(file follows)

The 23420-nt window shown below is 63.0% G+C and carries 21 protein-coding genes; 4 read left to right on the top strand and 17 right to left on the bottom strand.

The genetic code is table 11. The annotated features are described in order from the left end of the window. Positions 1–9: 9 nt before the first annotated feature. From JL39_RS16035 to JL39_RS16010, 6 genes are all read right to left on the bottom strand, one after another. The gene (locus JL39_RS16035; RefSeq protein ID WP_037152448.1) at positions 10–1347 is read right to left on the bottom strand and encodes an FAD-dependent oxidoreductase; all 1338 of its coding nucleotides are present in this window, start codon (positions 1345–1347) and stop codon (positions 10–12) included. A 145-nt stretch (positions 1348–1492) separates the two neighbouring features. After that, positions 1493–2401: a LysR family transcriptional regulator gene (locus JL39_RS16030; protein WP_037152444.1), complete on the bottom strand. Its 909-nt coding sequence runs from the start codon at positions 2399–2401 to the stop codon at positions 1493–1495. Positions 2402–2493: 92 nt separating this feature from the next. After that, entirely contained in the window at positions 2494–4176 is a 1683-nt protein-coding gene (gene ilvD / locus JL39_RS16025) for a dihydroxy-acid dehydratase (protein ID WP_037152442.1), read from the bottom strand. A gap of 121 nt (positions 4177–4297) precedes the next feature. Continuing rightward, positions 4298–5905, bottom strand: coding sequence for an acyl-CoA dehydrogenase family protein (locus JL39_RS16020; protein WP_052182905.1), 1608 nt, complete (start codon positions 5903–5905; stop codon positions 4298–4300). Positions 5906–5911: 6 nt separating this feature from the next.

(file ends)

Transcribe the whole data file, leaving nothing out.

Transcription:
The 23420-nt window shown below is 63.0% G+C and carries 21 protein-coding genes; 4 read left to right on the top strand and 17 right to left on the bottom strand.

The genetic code is table 11. The annotated features are described in order from the left end of the window. Positions 1–9: 9 nt before the first annotated feature. From JL39_RS16035 to JL39_RS16010, 6 genes are all read right to left on the bottom strand, one after another. The gene (locus JL39_RS16035; RefSeq protein ID WP_037152448.1) at positions 10–1347 is read right to left on the bottom strand and encodes an FAD-dependent oxidoreductase; all 1338 of its coding nucleotides are present in this window, start codon (positions 1345–1347) and stop codon (positions 10–12) included. A 145-nt stretch (positions 1348–1492) separates the two neighbouring features. After that, positions 1493–2401: a LysR family transcriptional regulator gene (locus JL39_RS16030; protein WP_037152444.1), complete on the bottom strand. Its 909-nt coding sequence runs from the start codon at positions 2399–2401 to the stop codon at positions 1493–1495. Positions 2402–2493: 92 nt separating this feature from the next. After that, entirely contained in the window at positions 2494–4176 is a 1683-nt protein-coding gene (gene ilvD / locus JL39_RS16025) for a dihydroxy-acid dehydratase (protein ID WP_037152442.1), read from the bottom strand. A gap of 121 nt (positions 4177–4297) precedes the next feature. Continuing rightward, positions 4298–5905, bottom strand: coding sequence for an acyl-CoA dehydrogenase family protein (locus JL39_RS16020; protein WP_052182905.1), 1608 nt, complete (start codon positions 5903–5905; stop codon positions 4298–4300). Positions 5906–5911: 6 nt separating this feature from the next.